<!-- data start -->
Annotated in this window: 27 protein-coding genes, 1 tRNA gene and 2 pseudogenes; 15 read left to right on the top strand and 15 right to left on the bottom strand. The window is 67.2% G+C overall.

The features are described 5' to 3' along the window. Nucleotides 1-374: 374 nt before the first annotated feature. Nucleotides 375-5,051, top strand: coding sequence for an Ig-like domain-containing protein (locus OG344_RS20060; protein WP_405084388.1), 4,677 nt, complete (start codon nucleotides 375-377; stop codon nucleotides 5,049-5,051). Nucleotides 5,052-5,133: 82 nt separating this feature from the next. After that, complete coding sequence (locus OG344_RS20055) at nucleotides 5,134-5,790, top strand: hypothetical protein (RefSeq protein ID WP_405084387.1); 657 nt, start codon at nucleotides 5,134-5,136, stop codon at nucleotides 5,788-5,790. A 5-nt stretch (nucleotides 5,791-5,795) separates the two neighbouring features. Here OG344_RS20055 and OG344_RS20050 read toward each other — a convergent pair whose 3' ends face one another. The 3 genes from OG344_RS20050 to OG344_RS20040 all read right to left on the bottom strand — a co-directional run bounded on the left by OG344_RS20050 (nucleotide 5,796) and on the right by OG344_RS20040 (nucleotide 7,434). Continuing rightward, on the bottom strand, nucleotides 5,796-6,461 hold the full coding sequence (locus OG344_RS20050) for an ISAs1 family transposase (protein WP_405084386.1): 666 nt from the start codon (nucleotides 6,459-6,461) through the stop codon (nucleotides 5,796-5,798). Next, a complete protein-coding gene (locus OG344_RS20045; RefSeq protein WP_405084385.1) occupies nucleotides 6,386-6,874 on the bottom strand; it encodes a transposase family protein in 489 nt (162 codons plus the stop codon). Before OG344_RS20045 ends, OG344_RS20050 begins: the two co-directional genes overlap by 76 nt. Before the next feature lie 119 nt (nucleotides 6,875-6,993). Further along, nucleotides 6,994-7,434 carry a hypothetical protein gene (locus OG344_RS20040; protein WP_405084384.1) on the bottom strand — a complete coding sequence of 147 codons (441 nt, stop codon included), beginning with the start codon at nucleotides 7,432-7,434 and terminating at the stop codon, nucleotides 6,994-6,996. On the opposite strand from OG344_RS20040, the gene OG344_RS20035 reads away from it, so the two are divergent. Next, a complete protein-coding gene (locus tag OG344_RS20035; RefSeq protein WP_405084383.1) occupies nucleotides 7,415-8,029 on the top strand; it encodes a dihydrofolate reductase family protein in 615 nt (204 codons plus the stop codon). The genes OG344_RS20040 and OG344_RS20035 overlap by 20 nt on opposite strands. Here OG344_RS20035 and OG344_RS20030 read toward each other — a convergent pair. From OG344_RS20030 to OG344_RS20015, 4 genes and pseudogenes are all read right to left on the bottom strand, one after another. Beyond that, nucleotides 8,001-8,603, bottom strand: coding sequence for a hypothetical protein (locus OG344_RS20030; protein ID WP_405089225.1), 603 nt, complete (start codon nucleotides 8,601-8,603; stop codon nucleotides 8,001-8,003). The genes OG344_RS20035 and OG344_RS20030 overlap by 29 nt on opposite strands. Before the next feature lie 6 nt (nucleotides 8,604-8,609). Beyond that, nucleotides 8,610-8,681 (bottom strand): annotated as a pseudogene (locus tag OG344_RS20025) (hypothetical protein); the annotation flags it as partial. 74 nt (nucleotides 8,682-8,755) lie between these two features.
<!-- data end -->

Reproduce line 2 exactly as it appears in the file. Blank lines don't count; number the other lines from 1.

The features are described 5' to 3' along the window. Nucleotides 1-374: 374 nt before the first annotated feature. Nucleotides 375-5,051, top strand: coding sequence for an Ig-like domain-containing protein (locus OG344_RS20060; protein WP_405084388.1), 4,677 nt, complete (start codon nucleotides 375-377; stop codon nucleotides 5,049-5,051). Nucleotides 5,052-5,133: 82 nt separating this feature from the next. After that, complete coding sequence (locus OG344_RS20055) at nucleotides 5,134-5,790, top strand: hypothetical protein (RefSeq protein ID WP_405084387.1); 657 nt, start codon at nucleotides 5,134-5,136, stop codon at nucleotides 5,788-5,790. A 5-nt stretch (nucleotides 5,791-5,795) separates the two neighbouring features. Here OG344_RS20055 and OG344_RS20050 read toward each other — a convergent pair whose 3' ends face one another. The 3 genes from OG344_RS20050 to OG344_RS20040 all read right to left on the bottom strand — a co-directional run bounded on the left by OG344_RS20050 (nucleotide 5,796) and on the right by OG344_RS20040 (nucleotide 7,434). Continuing rightward, on the bottom strand, nucleotides 5,796-6,461 hold the full coding sequence (locus OG344_RS20050) for an ISAs1 family transposase (protein WP_405084386.1): 666 nt from the start codon (nucleotides 6,459-6,461) through the stop codon (nucleotides 5,796-5,798). Next, a complete protein-coding gene (locus OG344_RS20045; RefSeq protein WP_405084385.1) occupies nucleotides 6,386-6,874 on the bottom strand; it encodes a transposase family protein in 489 nt (162 codons plus the stop codon). Before OG344_RS20045 ends, OG344_RS20050 begins: the two co-directional genes overlap by 76 nt. Before the next feature lie 119 nt (nucleotides 6,875-6,993). Further along, nucleotides 6,994-7,434 carry a hypothetical protein gene (locus OG344_RS20040; protein WP_405084384.1) on the bottom strand — a complete coding sequence of 147 codons (441 nt, stop codon included), beginning with the start codon at nucleotides 7,432-7,434 and terminating at the stop codon, nucleotides 6,994-6,996. On the opposite strand from OG344_RS20040, the gene OG344_RS20035 reads away from it, so the two are divergent. Next, a complete protein-coding gene (locus tag OG344_RS20035; RefSeq protein WP_405084383.1) occupies nucleotides 7,415-8,029 on the top strand; it encodes a dihydrofolate reductase family protein in 615 nt (204 codons plus the stop codon). The genes OG344_RS20040 and OG344_RS20035 overlap by 20 nt on opposite strands. Here OG344_RS20035 and OG344_RS20030 read toward each other — a convergent pair. From OG344_RS20030 to OG344_RS20015, 4 genes and pseudogenes are all read right to left on the bottom strand, one after another. Beyond that, nucleotides 8,001-8,603, bottom strand: coding sequence for a hypothetical protein (locus OG344_RS20030; protein ID WP_405089225.1), 603 nt, complete (start codon nucleotides 8,601-8,603; stop codon nucleotides 8,001-8,003). The genes OG344_RS20035 and OG344_RS20030 overlap by 29 nt on opposite strands. Before the next feature lie 6 nt (nucleotides 8,604-8,609). Beyond that, nucleotides 8,610-8,681 (bottom strand): annotated as a pseudogene (locus tag OG344_RS20025) (hypothetical protein); the annotation flags it as partial. 74 nt (nucleotides 8,682-8,755) lie between these two features.